Saturday, October 25, 2008
GET OVER IT!
Just a few days ago here, the abrupt resignation of Mr. Justice Harry LaForme as head of the "Truth and Reconciliation Commission" caused another outcry on the part of Aboriginal leaders to unlock the process, and from the Minister of Indian Affairs, for cooler heads to prevail. It seems the Minister, Chuck Strahl, wants all the parties to come together within days to restart the process and restore the credibility of the Commission.
The estimated cost of the Commission's inquiry into the legacy of abuse at residential schools is $60-million. So far it's been probably more dysfunctional than most of the survivors it aims to help. The survivors at least are getting their share of the nearly $2-billion taxpayer funded settlement over events that occurred fifty or more years ago. I say can't we just get over this.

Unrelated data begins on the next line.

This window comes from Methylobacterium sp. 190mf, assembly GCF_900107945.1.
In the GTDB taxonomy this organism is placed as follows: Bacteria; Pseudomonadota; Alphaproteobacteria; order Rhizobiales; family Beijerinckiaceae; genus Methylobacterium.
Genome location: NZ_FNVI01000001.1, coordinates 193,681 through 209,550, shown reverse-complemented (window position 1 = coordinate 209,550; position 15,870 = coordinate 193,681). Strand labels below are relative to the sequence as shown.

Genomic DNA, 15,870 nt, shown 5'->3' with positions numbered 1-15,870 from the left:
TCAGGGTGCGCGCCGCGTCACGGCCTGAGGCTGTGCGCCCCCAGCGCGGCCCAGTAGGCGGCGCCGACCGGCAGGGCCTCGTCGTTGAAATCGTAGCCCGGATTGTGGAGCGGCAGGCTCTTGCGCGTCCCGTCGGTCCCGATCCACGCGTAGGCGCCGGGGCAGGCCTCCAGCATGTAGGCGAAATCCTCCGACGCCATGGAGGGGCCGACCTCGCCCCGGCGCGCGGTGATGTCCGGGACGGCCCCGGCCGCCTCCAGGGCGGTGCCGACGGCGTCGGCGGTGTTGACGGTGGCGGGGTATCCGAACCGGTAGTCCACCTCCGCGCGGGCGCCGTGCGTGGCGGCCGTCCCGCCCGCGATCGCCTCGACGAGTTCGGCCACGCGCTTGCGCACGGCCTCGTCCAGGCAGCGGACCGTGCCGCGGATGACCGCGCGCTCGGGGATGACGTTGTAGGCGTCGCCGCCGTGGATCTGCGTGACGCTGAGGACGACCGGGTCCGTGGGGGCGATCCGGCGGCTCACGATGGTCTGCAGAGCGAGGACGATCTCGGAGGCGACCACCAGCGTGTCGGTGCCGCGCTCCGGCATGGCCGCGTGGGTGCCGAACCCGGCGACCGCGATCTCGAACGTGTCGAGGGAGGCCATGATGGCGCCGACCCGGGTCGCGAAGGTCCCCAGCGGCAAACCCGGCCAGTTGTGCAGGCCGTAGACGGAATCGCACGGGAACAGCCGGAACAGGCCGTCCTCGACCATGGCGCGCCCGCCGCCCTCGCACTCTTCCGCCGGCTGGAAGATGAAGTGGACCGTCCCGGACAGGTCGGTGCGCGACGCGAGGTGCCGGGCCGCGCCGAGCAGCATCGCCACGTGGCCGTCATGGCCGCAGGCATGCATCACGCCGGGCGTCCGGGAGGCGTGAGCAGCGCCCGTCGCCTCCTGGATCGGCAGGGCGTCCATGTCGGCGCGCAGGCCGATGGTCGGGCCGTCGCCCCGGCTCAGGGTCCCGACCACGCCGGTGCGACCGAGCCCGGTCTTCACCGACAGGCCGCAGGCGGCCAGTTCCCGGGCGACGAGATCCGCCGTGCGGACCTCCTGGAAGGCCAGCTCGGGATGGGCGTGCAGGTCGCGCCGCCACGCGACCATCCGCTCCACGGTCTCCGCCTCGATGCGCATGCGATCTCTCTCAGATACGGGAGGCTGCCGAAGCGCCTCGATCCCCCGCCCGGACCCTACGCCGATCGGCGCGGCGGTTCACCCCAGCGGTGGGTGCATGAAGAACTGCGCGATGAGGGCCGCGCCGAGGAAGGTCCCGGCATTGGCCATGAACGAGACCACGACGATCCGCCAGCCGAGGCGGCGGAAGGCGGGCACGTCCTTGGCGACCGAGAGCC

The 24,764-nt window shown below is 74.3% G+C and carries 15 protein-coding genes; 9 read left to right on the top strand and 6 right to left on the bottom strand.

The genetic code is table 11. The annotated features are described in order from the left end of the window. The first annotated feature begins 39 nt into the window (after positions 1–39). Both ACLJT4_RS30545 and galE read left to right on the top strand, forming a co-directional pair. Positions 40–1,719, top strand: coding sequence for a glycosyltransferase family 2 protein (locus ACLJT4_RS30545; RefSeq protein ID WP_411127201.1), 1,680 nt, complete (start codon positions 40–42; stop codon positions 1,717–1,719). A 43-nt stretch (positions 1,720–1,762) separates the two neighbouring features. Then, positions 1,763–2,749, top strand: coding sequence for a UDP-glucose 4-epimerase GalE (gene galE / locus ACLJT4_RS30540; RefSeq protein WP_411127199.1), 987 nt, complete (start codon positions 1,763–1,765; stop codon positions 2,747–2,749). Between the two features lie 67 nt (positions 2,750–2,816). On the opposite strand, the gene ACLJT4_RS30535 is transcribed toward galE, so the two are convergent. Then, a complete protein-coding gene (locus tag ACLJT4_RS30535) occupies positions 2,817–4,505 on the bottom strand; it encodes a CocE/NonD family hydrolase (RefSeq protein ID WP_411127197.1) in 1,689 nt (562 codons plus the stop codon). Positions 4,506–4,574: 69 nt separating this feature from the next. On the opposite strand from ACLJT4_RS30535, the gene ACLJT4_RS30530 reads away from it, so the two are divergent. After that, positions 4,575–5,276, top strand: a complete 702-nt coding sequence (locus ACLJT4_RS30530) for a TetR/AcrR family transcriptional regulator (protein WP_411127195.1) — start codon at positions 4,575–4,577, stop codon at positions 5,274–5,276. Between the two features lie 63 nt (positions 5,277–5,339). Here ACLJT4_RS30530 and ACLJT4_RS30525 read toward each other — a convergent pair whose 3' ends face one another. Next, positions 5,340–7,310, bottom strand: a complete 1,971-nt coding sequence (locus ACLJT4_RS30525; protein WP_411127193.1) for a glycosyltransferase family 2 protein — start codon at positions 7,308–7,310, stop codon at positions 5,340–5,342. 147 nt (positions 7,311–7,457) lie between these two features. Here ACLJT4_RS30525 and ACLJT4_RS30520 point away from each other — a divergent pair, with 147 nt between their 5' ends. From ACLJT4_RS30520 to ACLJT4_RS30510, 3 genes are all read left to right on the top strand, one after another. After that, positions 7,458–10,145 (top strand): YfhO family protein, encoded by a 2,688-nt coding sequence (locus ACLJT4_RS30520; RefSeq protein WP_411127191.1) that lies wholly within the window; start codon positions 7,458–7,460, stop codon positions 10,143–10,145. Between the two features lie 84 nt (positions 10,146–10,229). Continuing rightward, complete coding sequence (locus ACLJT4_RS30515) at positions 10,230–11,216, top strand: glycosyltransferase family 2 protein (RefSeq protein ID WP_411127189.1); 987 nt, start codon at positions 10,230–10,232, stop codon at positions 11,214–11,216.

Abraham Lincoln's "Emancipation Proclamation" of September 22, 1862, "freed the slaves": No excuses, no pay offs, no reparations, no commissions overseeing the welfare of survivors. Freedom! Period. Justice may have taken several decades, but one of theirs, a Harvard graduate, is about to become President.
On the aboriginal file, here in Canada successive governments at all levels have been apologizing, making payments, and being supportive, it seems to me, for fifty or more years. Can't we just stop this already. No one doubts that there has been injustice, and we're sorry. The world is full of injustice. The idyllic 1950's family lives of Ozzie and Harriet Nelson, and of the Beaver Cleaver family were just televised fiction.
I was orphaned at age 6 and sent to a religious institution. Everyone picks-up emotional baggage along the path of life, and deals with it as best possible. Just about every family I know, including mine, has dysfunctional elements. Can't we just stop the whining and move-on?
Labels: Aboriginal Affairs.
Canada has no choice: The courts ordered it. Canada is sentenced to tell the truth, including the fact that half of the children died in the residential schools in the care of the governments and churches.
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